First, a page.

SG: For a few years now, but I’ve only started sharing them online since last fall. I really wish I had a better/less pathetic reason as to why I started drawing but it was just to get the attention of this guy I had feelings for. I would draw album covers of bands that I knew he liked around him, hoping that this would make him like me for some reason. I don’t really understand what my 13-year-old self’s logic for that was, especially since he was straight, haha whoops. But on the plus side, it got me interested in drawing! And I can draw any Jack Johnson album cover really well now, so, um, that’s something I guess.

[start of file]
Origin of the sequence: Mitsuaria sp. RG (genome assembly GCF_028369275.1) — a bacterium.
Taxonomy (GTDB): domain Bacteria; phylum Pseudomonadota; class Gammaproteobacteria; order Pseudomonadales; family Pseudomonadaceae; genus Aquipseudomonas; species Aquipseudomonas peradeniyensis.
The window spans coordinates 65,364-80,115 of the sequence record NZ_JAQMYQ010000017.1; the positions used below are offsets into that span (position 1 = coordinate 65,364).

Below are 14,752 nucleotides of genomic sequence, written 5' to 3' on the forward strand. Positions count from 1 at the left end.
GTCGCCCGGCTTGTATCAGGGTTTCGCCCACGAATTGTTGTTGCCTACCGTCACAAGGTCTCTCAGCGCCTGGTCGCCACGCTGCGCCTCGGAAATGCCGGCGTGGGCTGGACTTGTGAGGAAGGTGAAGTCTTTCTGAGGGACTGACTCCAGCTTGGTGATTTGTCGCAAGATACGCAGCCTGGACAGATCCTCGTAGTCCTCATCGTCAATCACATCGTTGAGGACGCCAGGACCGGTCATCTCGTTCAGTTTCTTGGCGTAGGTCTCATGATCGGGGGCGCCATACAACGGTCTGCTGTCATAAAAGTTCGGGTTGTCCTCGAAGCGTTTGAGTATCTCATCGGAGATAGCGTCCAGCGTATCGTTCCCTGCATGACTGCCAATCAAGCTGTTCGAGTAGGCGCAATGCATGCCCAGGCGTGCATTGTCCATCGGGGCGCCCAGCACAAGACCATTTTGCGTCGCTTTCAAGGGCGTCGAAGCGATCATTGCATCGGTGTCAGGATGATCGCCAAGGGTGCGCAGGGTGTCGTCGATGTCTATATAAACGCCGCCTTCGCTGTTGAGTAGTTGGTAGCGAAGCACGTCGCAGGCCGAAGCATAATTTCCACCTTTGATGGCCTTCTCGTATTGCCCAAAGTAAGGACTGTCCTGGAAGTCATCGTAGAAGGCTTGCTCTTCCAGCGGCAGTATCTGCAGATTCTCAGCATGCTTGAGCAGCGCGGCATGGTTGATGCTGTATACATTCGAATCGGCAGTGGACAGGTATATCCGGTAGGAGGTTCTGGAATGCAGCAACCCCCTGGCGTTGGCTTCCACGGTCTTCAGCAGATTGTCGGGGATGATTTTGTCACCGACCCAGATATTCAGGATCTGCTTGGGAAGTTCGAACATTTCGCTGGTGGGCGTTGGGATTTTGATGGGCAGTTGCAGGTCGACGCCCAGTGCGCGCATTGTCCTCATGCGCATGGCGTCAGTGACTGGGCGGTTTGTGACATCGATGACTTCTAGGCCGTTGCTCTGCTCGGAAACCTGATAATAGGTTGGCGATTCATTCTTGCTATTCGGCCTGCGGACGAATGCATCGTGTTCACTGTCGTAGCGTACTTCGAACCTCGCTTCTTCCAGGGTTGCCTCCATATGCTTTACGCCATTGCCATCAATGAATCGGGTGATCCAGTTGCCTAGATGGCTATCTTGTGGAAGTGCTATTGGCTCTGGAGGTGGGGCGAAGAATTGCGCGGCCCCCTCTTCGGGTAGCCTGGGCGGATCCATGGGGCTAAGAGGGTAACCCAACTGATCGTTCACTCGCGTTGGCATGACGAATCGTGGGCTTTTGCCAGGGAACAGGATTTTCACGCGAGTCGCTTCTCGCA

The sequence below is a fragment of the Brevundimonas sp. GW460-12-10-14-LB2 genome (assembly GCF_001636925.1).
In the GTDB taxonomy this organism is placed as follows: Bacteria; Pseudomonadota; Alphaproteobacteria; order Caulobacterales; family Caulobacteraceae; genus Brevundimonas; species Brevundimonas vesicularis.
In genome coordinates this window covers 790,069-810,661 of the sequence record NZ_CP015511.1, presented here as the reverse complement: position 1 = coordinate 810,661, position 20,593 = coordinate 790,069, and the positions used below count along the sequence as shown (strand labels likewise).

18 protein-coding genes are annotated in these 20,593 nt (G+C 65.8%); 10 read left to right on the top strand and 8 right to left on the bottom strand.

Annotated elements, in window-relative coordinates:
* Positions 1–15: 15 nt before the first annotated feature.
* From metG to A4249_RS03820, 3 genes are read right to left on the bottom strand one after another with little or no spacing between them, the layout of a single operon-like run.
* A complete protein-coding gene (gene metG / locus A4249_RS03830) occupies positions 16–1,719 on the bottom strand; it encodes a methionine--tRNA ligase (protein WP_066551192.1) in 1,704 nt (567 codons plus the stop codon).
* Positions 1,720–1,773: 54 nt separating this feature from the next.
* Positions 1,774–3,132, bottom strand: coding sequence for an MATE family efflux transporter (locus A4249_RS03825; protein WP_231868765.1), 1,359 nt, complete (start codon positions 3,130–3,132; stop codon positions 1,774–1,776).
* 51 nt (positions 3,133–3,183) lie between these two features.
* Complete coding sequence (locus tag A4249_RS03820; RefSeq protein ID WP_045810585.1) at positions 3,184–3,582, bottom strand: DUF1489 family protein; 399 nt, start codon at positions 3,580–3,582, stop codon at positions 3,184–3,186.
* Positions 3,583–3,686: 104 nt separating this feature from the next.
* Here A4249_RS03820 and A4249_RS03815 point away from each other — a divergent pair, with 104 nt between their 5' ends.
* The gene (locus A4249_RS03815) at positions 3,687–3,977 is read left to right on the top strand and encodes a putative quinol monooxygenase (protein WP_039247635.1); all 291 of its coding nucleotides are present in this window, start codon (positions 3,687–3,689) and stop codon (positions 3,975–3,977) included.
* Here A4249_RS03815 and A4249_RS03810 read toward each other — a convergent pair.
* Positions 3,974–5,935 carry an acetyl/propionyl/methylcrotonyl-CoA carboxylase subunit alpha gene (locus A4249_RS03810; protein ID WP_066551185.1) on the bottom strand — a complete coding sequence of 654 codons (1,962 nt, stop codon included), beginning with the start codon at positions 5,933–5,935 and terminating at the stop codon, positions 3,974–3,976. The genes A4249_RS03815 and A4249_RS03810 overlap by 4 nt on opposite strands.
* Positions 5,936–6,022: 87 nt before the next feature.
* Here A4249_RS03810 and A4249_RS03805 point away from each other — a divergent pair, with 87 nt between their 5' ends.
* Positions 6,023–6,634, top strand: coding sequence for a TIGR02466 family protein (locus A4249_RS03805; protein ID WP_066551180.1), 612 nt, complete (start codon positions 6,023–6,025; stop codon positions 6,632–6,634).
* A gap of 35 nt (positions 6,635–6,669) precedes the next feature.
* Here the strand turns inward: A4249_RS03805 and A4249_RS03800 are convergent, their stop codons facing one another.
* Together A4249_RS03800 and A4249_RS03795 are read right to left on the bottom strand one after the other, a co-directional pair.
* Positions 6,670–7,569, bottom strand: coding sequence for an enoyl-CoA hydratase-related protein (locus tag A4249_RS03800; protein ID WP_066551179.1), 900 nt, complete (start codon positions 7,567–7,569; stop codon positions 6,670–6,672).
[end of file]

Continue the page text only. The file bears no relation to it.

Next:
I’m pretty sure all of my interests or talents have formed as a result of unrequited love.
How does using Tumblr shape what kind of art you make? Would you like to work with other platforms or in other media?
I think that people on Tumblr are generally nicer and more accepting than other social networking/blogging sites. I can draw something that might be only funny or interesting to me without feeling like everyone is behind their computer screen rolling their eyes at me. Plus I just think Tumblr works perfectly because the majority of people on the site are like me: disgruntled teens/20-year-olds that like puns, so that’s nice. When I first created this blog I only posted music I was into, but as I became more comfortable with the idea of feedback from people online, I gradually posted more and more drawings that I had been working on, until it became a sort of comic/art blog. I’m really glad I did that. Hearing criticism from other people, no matter how kindly they put it, is tough, but it has definitely made me more self-aware, which is good.